World Journal of Urology 12/2008; 27(3):371-7. · 2.89 Impact Factor
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    ABSTRACT: A recent genome-wide association study found that genetic variants on chromosomes 3, 6, 7, 10, 11, 19 and X were associated with prostate cancer risk. We evaluated the most significant single-nucleotide polymorphisms (SNP) in these loci using a worldwide consortium of 13 groups (PRACTICAL). Blood DNA from 7,370 prostate cancer cases and 5,742 male controls was analyzed by genotyping assays. Odds ratios (OR) associated with each genotype were estimated using unconditional logistic regression. Six of the seven SNPs showed clear evidence of association with prostate cancer (P = 0.0007-P = 10(-17)). For each of these six SNPs, the estimated per-allele OR was similar to those previously reported and ranged from 1.12 to 1.29. One SNP on 3p12 (rs2660753) showed a weaker association than previously reported [per-allele OR, 1.08 (95% confidence interval, 1.00-1.16; P = 0.06) versus 1.18 (95% confidence interval, 1.06-1.31)]. The combined risks associated with each pair of SNPs were consistent with a multiplicative risk model. Under this model, and in combination with previously reported SNPs on 8q and 17q, these loci explain 16% of the familial risk of the disease, and men in the top 10% of the risk distribution have a 2.1-fold increased risk relative to general population rates. This study provides strong confirmation of these susceptibility loci in multiple populations and shows that they make an important contribution to prostate cancer risk prediction.
    Cancer Epidemiology Biomarkers &amp Prevention 09/2008; 17(8):2052-61. · 4.56 Impact Factor
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    ABSTRACT: Genetic susceptibility contributes to the risk of prostate cancer but the underlying genes are largely unknown. Polymorphic loci on chromosome 8q24 have emerged as possible risk factors for breast and prostate cancer from genome-wide association studies. We aimed to define the risks associated with two single nucleotide polymorphisms, rs1447295 and rs13281615, in a hospital-based series of prostate cancer patients treated with brachytherapy. We analyzed genomic DNA samples of 488 prostate cancer cases undergoing brachytherapy at Hannover Medical School, and of 462 male controls from the same location. Genotyping was performed using 5'-exonuclease allelic discrimination assays, and results were evaluated with chi(2) tests and logistic regression analyses. We investigated whether rs1447295 and rs13281615 are associated with disease risk in a hospital-based prostate cancer case-control series from Northern Germany. The rare allele of rs1447295 was observed at higher frequency among cases than among hospital-based controls (13.9% vs. 10.2%, P = 0.01), and there was a dose-dependent trend towards a higher prevalence of heterozygous and homozygous carriers among the prostate cancer patients (per allele OR 1.42, 95% CI 1.07; 1.87, P = 0.02). By contrast, the rare allele of rs13281615 did not predispose to prostate cancer (per allele OR 0.84, 95% CI 0.70; 1.00, P = 0.05). The distribution of combined 8q24 genotypes was significantly different between cases and controls (P = 0.01). Our results corroborate previous reports of 8q24 as a prostate cancer susceptibility locus and provide evidence for rs1447295 as a potentially important genetic marker. Further studies are required to confirm whether the adjacent breast cancer-associated variant rs13281615 may be inversely associated with prostate cancer risk.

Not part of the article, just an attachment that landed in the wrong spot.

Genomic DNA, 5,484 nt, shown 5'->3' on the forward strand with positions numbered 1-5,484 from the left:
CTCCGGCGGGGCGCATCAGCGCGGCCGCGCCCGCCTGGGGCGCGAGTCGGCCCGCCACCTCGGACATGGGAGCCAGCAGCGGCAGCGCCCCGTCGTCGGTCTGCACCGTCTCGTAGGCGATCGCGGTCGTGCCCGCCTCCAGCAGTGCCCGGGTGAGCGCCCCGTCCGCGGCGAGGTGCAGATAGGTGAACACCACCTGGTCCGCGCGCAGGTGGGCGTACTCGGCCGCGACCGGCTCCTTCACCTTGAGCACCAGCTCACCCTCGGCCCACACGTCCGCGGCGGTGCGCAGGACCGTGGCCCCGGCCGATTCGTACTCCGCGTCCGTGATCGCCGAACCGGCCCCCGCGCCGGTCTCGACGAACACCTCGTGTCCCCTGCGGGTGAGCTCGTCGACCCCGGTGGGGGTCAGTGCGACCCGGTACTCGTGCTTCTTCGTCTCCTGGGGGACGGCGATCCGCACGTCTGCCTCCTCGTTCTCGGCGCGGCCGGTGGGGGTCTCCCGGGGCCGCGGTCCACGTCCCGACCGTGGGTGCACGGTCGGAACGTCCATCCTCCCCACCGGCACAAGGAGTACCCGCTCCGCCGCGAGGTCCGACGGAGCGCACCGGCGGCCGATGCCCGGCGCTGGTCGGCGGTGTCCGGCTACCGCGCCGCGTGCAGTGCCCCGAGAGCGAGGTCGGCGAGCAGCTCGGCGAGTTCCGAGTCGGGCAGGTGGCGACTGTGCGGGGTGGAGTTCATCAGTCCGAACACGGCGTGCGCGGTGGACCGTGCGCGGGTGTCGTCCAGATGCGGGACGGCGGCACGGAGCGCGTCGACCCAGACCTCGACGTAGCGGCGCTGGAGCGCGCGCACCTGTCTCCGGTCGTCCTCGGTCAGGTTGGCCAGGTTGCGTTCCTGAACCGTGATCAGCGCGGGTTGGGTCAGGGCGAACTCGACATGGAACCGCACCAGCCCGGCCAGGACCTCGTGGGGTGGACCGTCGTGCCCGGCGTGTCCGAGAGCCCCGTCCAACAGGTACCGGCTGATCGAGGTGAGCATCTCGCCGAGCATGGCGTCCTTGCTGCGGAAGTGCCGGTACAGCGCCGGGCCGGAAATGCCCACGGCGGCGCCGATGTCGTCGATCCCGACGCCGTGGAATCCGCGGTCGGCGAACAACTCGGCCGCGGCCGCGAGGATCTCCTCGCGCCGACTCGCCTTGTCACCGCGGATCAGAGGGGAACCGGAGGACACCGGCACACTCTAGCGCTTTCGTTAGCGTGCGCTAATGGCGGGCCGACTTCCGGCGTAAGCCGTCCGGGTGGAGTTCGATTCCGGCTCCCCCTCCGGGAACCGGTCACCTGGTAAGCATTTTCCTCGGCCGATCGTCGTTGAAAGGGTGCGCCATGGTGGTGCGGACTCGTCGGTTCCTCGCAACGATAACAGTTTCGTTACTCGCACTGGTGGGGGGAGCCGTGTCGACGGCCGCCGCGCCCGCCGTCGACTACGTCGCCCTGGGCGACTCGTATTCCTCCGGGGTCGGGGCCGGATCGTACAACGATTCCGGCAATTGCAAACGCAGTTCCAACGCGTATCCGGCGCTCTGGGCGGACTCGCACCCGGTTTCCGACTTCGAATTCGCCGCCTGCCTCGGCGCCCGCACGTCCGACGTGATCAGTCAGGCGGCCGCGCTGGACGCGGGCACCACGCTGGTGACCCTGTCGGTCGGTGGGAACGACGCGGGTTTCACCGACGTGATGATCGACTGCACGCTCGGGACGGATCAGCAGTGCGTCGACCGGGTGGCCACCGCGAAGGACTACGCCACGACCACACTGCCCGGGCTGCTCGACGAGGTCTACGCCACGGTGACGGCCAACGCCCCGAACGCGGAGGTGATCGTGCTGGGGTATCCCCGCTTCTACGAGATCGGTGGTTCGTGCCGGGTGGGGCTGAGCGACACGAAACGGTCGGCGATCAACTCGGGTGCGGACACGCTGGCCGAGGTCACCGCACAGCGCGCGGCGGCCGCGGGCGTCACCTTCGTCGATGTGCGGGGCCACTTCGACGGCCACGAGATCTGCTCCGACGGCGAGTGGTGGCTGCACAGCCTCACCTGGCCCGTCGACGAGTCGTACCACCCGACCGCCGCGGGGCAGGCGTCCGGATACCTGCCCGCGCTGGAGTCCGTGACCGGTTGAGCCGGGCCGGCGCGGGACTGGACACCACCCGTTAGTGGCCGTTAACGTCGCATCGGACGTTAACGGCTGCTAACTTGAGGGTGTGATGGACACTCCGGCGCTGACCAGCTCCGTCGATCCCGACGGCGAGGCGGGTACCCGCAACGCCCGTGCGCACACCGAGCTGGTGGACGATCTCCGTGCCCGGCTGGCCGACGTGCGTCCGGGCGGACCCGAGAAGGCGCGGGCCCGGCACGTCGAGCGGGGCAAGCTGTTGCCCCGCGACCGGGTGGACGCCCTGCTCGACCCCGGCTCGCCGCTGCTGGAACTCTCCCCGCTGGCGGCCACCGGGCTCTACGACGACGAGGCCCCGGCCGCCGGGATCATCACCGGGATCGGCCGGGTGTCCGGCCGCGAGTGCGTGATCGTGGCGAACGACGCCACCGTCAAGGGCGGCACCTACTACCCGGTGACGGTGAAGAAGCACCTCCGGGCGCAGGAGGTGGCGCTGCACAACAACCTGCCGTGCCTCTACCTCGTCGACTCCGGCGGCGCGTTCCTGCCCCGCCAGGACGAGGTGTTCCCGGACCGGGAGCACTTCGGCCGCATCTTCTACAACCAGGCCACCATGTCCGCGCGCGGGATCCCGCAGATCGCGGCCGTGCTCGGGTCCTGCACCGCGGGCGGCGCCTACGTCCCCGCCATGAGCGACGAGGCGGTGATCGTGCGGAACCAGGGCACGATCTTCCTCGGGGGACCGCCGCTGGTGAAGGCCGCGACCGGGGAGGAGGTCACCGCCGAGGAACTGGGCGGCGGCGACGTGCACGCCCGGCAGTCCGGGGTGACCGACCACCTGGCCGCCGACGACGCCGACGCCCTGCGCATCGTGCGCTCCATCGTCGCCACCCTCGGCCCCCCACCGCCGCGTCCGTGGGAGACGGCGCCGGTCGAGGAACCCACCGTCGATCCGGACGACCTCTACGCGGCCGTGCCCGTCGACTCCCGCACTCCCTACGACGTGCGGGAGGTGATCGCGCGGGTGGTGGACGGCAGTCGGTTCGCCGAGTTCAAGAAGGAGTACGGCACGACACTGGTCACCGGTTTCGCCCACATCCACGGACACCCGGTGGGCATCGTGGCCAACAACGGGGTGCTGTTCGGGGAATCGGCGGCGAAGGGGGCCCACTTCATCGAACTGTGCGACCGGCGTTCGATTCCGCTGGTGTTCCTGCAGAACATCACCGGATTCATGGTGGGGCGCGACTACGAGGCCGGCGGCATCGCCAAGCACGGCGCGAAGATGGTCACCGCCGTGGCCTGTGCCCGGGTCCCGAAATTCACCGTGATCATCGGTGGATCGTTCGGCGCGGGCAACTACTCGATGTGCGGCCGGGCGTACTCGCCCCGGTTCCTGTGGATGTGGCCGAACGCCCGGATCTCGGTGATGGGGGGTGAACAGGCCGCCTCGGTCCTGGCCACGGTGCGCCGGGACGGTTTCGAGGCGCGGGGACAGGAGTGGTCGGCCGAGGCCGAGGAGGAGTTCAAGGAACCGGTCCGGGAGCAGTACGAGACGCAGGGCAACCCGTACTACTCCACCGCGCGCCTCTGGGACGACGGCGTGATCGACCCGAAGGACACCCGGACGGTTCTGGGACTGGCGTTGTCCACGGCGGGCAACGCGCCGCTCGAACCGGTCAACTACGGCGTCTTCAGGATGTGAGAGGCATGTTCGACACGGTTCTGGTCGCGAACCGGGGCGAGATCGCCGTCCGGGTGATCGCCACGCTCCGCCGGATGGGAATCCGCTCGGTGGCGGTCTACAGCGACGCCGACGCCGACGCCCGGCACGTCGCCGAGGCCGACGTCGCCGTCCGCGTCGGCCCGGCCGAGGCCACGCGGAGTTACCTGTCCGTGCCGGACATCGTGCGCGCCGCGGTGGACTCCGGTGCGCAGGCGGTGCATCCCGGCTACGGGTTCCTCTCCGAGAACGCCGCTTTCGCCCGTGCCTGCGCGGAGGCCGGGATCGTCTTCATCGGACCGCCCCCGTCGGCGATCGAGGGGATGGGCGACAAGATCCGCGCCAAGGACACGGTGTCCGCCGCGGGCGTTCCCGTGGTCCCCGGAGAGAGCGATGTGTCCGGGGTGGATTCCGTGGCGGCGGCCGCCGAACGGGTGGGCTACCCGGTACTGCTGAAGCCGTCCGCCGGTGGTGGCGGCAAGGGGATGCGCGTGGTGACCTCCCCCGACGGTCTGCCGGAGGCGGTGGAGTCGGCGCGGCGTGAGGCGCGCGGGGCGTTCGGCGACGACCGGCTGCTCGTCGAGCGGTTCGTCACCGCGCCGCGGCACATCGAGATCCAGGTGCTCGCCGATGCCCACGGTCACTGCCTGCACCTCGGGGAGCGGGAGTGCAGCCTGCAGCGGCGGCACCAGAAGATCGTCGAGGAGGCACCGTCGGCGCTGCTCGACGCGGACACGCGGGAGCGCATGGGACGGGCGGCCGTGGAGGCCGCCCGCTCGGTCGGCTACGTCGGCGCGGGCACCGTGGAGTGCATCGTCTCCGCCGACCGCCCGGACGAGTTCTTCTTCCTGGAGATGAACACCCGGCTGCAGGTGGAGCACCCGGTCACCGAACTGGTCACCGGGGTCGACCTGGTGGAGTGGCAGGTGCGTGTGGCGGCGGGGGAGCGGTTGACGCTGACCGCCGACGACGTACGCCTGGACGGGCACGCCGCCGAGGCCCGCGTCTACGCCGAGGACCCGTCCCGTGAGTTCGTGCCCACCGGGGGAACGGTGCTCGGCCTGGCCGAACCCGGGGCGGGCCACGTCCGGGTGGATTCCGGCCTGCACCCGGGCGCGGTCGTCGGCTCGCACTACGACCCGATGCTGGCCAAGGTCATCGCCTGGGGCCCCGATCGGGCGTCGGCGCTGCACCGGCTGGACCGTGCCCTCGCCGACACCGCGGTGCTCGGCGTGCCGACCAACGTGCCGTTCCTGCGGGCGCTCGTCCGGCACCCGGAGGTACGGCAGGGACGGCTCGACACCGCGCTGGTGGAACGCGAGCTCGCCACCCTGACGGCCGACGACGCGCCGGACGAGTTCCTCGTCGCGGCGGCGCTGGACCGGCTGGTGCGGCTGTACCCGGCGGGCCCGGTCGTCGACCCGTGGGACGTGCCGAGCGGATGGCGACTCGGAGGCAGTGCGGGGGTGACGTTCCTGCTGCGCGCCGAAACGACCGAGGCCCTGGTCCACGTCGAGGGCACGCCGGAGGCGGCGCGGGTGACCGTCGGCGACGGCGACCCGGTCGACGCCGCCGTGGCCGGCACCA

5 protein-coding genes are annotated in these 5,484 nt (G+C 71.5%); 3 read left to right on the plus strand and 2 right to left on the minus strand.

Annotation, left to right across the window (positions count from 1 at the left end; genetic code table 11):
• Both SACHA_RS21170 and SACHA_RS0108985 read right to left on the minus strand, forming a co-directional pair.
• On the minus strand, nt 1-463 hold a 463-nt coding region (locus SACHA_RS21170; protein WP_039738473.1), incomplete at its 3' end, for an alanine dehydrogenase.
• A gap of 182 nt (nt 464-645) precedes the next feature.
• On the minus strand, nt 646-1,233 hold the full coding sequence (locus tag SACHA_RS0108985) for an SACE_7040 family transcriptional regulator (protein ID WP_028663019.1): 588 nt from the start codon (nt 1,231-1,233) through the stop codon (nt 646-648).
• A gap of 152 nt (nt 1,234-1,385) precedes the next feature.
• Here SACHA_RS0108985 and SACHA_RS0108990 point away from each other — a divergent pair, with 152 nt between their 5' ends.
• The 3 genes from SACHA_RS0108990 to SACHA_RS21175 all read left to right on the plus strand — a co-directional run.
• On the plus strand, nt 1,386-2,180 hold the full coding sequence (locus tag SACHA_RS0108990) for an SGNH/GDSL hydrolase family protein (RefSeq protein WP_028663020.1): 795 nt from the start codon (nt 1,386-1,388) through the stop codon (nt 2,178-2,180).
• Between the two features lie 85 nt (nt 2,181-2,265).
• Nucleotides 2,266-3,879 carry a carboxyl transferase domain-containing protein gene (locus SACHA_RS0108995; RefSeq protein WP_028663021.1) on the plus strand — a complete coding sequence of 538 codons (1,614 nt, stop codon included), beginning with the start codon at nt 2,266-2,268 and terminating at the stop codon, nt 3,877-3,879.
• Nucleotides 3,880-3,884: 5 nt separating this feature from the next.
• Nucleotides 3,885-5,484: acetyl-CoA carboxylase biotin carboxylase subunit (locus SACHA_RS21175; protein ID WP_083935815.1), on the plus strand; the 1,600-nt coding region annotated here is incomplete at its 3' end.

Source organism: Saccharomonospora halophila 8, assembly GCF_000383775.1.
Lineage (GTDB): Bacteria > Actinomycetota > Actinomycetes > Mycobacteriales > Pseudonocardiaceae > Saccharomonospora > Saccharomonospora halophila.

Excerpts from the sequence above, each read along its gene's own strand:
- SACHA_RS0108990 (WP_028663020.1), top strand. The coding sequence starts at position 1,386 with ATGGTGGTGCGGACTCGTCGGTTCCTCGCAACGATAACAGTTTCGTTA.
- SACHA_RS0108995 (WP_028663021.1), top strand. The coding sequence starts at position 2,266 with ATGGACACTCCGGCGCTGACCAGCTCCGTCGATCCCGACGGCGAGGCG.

Urologic Oncology 08/2008; 27(4):373-6. · 3.65 Impact Factor
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    ABSTRACT: To look at differences between fractionation schedules regarding established prognostic factors in patients treated with whole-brain radiotherapy (WBRT) for metastasis and actual survival. One hundred and forty-six patients with brain metastases treated with WBRT with three different fractionation schedules with respect to the single dose (SD) 20 x 2.0 Gy (SD2), 15 x 2.5 Gy (SD2.5) and 10 x 3 Gy (SD3) were included. The median overall survival in the SD2, SD2.5 and SD3 groups was 10.3, 10.3 and 5.5 months (p = 0.005) while in recursive partitioning analysis (RPA) classes I, II and III it was 16.7, 8.1 and 3.7 months, respectively (p < 0.0001). Statistically significant variables for overall survival were age (< 60 years, p < 0.0001) and primary site (breast, p = 0.049) in the univariate analysis, and age (p = 0.003) and RPA class (p < 0.0001) in the multivariate analysis. The dose fractionation schedule for WBRT of metastases adequately reflected the clinical estimate of more favourable prognosis. Reduced single doses due to neurocognitive decline may be considered in patients with RPA class I.
    Anticancer research 01/2008; 28(6B):3965-9. · 1.71 Impact Factor